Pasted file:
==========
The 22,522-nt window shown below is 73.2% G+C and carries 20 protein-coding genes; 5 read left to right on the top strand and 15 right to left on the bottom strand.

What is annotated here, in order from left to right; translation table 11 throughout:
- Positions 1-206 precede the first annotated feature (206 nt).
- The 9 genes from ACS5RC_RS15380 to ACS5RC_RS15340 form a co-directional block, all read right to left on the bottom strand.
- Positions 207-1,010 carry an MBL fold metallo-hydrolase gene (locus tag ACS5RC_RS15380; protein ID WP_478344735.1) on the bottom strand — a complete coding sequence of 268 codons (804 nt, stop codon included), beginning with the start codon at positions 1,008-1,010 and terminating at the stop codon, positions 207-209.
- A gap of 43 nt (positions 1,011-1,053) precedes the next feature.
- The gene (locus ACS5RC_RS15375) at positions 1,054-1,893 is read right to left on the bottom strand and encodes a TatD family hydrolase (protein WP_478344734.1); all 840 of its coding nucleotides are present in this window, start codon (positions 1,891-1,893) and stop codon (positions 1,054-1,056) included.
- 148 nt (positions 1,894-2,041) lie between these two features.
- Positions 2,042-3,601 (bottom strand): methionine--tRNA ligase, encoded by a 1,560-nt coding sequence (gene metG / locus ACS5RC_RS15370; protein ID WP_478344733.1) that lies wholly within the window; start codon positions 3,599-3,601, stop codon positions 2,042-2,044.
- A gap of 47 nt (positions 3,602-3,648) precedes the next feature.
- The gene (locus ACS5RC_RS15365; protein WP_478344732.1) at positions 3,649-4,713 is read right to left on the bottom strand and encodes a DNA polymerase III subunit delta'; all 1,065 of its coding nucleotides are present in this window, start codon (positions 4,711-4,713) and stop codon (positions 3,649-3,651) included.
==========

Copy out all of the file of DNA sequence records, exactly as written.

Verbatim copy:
The 22,522-nt window shown below is 73.2% G+C and carries 20 protein-coding genes; 5 read left to right on the top strand and 15 right to left on the bottom strand.

What is annotated here, in order from left to right; translation table 11 throughout:
- Positions 1-206 precede the first annotated feature (206 nt).
- The 9 genes from ACS5RC_RS15380 to ACS5RC_RS15340 form a co-directional block, all read right to left on the bottom strand.
- Positions 207-1,010 carry an MBL fold metallo-hydrolase gene (locus tag ACS5RC_RS15380; protein ID WP_478344735.1) on the bottom strand — a complete coding sequence of 268 codons (804 nt, stop codon included), beginning with the start codon at positions 1,008-1,010 and terminating at the stop codon, positions 207-209.
- A gap of 43 nt (positions 1,011-1,053) precedes the next feature.
- The gene (locus ACS5RC_RS15375) at positions 1,054-1,893 is read right to left on the bottom strand and encodes a TatD family hydrolase (protein WP_478344734.1); all 840 of its coding nucleotides are present in this window, start codon (positions 1,891-1,893) and stop codon (positions 1,054-1,056) included.
- 148 nt (positions 1,894-2,041) lie between these two features.
- Positions 2,042-3,601 (bottom strand): methionine--tRNA ligase, encoded by a 1,560-nt coding sequence (gene metG / locus ACS5RC_RS15370; protein ID WP_478344733.1) that lies wholly within the window; start codon positions 3,599-3,601, stop codon positions 2,042-2,044.
- A gap of 47 nt (positions 3,602-3,648) precedes the next feature.
- The gene (locus ACS5RC_RS15365; protein WP_478344732.1) at positions 3,649-4,713 is read right to left on the bottom strand and encodes a DNA polymerase III subunit delta'; all 1,065 of its coding nucleotides are present in this window, start codon (positions 4,711-4,713) and stop codon (positions 3,649-3,651) included.